Toy Storage Solutions That Make Clean Up Easier
Today’s post is courtesy of Stacy Erickson of Home Key Organization.
As a professional organizer, I have many clients who tell me that they were organized before they had kids – and I believe it! These days, children have more toys than ever and many families struggle with managing the mess that they make. Here are a couple suggestions that I give my clients. Keep in mind, every family is different, so creating a setup that works for you may take a little time.
Ditch the toy box: Toy boxes promote disorder. A huge toy box can hold a LOT of toys, many of which usually end up on the floor. If your toddler takes fifty little toys out of the toy box, then they must put fifty little toys away when they’re done! Expecting a toddler or preschooler to put away fifty things at one time can get very overwhelming.
Opt for open shelving: Try displaying 5-10 toys on a shelf and watch what happens. Generally, when faced with fewer decisions, children actually have better focus. Plus, if everything is removed, cleaning up does not seem like an insurmountable task.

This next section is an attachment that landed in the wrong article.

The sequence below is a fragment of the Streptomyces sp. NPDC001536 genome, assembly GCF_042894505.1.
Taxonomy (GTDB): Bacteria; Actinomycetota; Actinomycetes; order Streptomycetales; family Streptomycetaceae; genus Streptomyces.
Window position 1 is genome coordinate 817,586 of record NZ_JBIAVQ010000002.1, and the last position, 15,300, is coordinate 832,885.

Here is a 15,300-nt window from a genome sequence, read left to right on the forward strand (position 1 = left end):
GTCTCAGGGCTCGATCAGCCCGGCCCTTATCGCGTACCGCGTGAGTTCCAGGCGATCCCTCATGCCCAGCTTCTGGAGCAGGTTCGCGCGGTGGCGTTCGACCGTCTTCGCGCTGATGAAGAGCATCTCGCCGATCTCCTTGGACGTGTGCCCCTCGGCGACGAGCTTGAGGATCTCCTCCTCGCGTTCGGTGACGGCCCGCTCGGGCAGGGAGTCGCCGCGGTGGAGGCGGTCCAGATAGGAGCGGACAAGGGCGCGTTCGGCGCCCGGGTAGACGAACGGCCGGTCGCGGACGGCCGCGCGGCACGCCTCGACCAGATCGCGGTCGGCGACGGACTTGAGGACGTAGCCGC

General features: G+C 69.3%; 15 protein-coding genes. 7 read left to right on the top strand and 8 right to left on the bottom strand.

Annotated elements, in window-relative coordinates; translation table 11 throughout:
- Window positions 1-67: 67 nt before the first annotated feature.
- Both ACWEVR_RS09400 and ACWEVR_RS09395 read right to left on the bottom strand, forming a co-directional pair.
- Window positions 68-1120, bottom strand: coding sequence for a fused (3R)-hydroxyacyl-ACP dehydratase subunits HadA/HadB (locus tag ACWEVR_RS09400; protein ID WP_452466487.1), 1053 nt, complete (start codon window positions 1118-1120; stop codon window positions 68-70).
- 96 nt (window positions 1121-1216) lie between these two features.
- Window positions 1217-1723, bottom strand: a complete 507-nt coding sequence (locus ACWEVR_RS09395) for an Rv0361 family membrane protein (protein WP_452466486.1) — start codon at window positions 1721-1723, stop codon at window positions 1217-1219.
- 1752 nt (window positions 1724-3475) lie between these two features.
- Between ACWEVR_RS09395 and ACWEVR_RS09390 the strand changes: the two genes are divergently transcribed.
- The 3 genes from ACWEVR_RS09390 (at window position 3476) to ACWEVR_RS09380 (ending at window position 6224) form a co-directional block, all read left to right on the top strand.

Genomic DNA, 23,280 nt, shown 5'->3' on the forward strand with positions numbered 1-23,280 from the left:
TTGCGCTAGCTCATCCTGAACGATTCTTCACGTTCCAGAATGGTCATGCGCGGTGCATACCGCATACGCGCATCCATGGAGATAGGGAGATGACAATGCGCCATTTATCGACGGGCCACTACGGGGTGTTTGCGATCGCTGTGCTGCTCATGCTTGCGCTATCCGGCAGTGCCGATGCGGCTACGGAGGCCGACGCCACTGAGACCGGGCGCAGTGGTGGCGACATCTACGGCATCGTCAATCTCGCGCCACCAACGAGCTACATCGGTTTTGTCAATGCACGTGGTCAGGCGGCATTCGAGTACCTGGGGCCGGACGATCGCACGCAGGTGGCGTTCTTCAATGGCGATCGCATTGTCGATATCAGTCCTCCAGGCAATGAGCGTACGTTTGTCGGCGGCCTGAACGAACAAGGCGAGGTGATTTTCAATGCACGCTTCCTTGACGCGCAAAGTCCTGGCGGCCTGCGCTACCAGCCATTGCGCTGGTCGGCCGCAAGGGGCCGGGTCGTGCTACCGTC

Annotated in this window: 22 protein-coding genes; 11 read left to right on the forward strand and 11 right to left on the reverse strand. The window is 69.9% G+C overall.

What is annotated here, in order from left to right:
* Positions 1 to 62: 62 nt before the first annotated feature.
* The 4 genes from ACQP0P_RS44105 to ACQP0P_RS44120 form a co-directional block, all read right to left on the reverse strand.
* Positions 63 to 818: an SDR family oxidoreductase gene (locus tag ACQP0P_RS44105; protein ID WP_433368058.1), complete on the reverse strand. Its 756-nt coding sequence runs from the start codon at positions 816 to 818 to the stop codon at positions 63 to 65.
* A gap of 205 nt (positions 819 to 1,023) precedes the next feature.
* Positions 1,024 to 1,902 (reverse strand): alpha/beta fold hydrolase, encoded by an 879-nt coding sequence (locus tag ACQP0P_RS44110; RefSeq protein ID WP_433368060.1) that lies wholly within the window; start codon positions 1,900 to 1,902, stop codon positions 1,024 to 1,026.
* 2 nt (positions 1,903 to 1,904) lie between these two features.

Don’t over-sort: Many parents who have older children tend to over-sort all the little toys that fill their lives. Things like Legos, action figures, Littlest Pet Shop figurines, Squinkies and Polly Pockets all have their own clearly-marked container. Sometimes the tiny parts that go with them even get sorted within that container! Parents so often drive themselves mad getting everything sorted perfectly, only to have it destroyed in a matter of minutes. So why do it? Keeping these tiny toys in one bin can help speed up clean-up time, making it easier for kids to be creative in their play. And you’ve probably noticed that kids generally combine toys to create different play scenarios, so why sort everything if it will all end up together anyway?
Abide by the “rule of half”: Try putting away half of your children’s toys and then rotate them out. This usually creates a calming effect on the environment for both parents and kids. Do you store toys in bins or baskets? Make sure that these containers are only half full–it is a lot less overwhelming to clean up later. Or if this is too difficult, at the very least make sure the bins aren’t overflowing.
Clutter is a huge stressor, but it doesn’t have to be – finding a way to manage what you have in a way that works for everyone can help your family achieve a sense of calm. We know that young children are ambitious and creative explorers, always finding new ways to play and learn. Providing them with the right environment to do this can help improve focus not only for them, but for you as the parent.
Stacy Erickson is a Professional Organizer and owner of Home Key Organization, a Seattle based home organization company specializing in child development and family environments.
- E-family news: Organizing Tips for Busy Parents – How to Organize Your Home
- Parent Webinars: Organization Tips for Busy Families – The Great Balancing Act